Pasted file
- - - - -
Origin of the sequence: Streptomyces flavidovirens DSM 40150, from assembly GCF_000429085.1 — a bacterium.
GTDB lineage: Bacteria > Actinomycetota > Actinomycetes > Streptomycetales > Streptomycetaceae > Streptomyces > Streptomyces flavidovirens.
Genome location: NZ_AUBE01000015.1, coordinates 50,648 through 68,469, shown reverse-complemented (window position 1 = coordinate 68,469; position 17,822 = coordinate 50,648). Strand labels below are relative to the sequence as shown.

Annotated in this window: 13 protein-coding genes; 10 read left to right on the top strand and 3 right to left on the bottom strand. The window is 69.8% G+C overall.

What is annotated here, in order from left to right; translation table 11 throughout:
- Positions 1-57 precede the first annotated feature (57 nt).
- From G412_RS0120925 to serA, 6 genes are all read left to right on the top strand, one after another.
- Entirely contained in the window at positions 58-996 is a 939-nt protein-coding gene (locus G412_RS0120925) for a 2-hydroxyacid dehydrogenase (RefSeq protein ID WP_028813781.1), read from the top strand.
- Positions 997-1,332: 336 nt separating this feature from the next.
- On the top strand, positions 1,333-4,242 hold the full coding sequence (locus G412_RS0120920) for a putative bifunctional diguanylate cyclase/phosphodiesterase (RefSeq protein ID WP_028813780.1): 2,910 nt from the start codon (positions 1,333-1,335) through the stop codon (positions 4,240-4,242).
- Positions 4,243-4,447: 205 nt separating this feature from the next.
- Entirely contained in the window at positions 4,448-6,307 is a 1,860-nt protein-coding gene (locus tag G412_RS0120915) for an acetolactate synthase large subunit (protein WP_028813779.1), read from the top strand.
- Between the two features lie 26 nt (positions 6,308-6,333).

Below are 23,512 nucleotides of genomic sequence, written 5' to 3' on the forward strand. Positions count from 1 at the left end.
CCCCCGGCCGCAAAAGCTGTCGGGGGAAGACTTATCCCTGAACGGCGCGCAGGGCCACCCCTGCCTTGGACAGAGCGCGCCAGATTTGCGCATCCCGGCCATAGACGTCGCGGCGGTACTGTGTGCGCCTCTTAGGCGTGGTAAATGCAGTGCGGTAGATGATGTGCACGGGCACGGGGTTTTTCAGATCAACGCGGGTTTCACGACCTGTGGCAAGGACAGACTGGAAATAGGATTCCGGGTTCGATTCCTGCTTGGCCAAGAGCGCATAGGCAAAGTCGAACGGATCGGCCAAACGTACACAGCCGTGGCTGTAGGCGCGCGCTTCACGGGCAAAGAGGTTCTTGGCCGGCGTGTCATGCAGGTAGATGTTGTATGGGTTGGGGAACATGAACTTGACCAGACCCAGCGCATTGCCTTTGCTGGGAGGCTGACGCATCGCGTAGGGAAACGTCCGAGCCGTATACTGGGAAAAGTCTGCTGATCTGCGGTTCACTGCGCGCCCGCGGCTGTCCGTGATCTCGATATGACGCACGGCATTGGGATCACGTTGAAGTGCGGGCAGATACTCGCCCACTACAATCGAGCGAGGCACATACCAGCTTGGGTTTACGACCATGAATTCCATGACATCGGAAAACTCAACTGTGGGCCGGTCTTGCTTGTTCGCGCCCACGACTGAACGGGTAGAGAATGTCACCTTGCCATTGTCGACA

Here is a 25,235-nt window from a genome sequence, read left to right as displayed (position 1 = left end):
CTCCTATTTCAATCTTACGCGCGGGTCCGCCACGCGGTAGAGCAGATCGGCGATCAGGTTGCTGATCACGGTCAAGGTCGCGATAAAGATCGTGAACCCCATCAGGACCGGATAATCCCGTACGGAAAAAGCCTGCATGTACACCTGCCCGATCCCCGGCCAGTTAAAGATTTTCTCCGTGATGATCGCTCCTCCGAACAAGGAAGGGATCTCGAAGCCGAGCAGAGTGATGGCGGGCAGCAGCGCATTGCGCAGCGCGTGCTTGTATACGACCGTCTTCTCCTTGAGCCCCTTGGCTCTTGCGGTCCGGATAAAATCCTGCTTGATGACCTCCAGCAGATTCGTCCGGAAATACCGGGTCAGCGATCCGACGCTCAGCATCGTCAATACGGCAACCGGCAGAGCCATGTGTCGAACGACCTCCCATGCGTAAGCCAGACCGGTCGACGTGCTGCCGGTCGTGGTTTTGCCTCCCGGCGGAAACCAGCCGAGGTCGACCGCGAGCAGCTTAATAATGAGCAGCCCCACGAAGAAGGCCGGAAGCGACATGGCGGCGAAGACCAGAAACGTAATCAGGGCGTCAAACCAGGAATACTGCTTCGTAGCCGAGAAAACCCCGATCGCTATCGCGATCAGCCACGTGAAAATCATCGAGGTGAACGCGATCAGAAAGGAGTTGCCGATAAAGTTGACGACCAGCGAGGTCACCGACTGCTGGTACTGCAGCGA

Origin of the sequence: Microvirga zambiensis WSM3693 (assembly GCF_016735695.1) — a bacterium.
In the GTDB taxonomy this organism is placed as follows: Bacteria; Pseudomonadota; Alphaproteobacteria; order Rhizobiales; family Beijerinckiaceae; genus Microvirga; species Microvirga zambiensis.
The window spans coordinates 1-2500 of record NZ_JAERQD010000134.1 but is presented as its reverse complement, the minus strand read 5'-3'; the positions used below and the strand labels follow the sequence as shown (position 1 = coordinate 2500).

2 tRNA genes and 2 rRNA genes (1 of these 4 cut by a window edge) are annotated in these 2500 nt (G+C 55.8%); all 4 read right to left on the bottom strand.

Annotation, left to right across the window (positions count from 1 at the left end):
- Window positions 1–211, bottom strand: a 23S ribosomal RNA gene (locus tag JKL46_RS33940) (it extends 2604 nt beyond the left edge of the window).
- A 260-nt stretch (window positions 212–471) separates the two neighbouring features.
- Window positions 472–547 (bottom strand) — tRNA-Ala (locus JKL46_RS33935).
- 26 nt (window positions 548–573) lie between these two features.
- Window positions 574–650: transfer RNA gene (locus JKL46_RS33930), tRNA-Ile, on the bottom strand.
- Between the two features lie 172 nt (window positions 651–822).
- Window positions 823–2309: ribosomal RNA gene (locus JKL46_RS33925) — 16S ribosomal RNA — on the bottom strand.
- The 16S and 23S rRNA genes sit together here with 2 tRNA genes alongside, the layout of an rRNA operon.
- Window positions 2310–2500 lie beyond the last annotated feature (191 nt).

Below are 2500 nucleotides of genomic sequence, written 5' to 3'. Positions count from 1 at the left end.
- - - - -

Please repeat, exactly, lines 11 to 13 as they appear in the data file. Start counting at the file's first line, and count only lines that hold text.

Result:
- Positions 4,243-4,447: 205 nt separating this feature from the next.
- Entirely contained in the window at positions 4,448-6,307 is a 1,860-nt protein-coding gene (locus tag G412_RS0120915) for an acetolactate synthase large subunit (protein WP_028813779.1), read from the top strand.
- Between the two features lie 26 nt (positions 6,308-6,333).